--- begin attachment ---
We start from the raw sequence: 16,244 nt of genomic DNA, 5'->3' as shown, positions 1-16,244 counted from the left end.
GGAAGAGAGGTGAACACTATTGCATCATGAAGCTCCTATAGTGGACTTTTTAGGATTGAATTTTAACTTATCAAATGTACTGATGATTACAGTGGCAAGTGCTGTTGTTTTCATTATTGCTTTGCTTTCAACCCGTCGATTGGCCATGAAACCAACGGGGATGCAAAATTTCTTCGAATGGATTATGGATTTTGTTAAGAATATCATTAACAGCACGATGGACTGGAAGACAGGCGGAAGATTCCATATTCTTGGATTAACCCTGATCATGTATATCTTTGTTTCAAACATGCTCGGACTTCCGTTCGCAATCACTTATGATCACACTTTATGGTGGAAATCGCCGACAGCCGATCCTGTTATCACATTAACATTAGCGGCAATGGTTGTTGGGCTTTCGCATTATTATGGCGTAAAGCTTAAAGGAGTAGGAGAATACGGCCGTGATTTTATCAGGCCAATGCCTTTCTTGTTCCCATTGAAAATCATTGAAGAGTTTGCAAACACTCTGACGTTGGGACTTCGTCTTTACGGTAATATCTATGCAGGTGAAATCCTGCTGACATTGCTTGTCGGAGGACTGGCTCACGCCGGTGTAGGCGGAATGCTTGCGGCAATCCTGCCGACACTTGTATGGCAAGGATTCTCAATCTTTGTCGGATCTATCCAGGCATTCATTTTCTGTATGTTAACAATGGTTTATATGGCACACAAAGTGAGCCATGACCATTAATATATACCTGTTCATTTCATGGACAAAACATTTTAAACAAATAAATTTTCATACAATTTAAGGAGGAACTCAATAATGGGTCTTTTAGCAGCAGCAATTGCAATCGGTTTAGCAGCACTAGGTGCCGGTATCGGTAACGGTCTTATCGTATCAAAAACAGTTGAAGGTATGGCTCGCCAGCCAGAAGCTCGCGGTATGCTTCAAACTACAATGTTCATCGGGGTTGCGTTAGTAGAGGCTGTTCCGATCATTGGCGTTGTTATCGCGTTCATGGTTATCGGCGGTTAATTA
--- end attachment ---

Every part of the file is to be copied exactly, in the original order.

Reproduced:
We start from the raw sequence: 16,244 nt of genomic DNA, 5'->3' as shown, positions 1-16,244 counted from the left end.
GGAAGAGAGGTGAACACTATTGCATCATGAAGCTCCTATAGTGGACTTTTTAGGATTGAATTTTAACTTATCAAATGTACTGATGATTACAGTGGCAAGTGCTGTTGTTTTCATTATTGCTTTGCTTTCAACCCGTCGATTGGCCATGAAACCAACGGGGATGCAAAATTTCTTCGAATGGATTATGGATTTTGTTAAGAATATCATTAACAGCACGATGGACTGGAAGACAGGCGGAAGATTCCATATTCTTGGATTAACCCTGATCATGTATATCTTTGTTTCAAACATGCTCGGACTTCCGTTCGCAATCACTTATGATCACACTTTATGGTGGAAATCGCCGACAGCCGATCCTGTTATCACATTAACATTAGCGGCAATGGTTGTTGGGCTTTCGCATTATTATGGCGTAAAGCTTAAAGGAGTAGGAGAATACGGCCGTGATTTTATCAGGCCAATGCCTTTCTTGTTCCCATTGAAAATCATTGAAGAGTTTGCAAACACTCTGACGTTGGGACTTCGTCTTTACGGTAATATCTATGCAGGTGAAATCCTGCTGACATTGCTTGTCGGAGGACTGGCTCACGCCGGTGTAGGCGGAATGCTTGCGGCAATCCTGCCGACACTTGTATGGCAAGGATTCTCAATCTTTGTCGGATCTATCCAGGCATTCATTTTCTGTATGTTAACAATGGTTTATATGGCACACAAAGTGAGCCATGACCATTAATATATACCTGTTCATTTCATGGACAAAACATTTTAAACAAATAAATTTTCATACAATTTAAGGAGGAACTCAATAATGGGTCTTTTAGCAGCAGCAATTGCAATCGGTTTAGCAGCACTAGGTGCCGGTATCGGTAACGGTCTTATCGTATCAAAAACAGTTGAAGGTATGGCTCGCCAGCCAGAAGCTCGCGGTATGCTTCAAACTACAATGTTCATCGGGGTTGCGTTAGTAGAGGCTGTTCCGATCATTGGCGTTGTTATCGCGTTCATGGTTATCGGCGGTTAATTA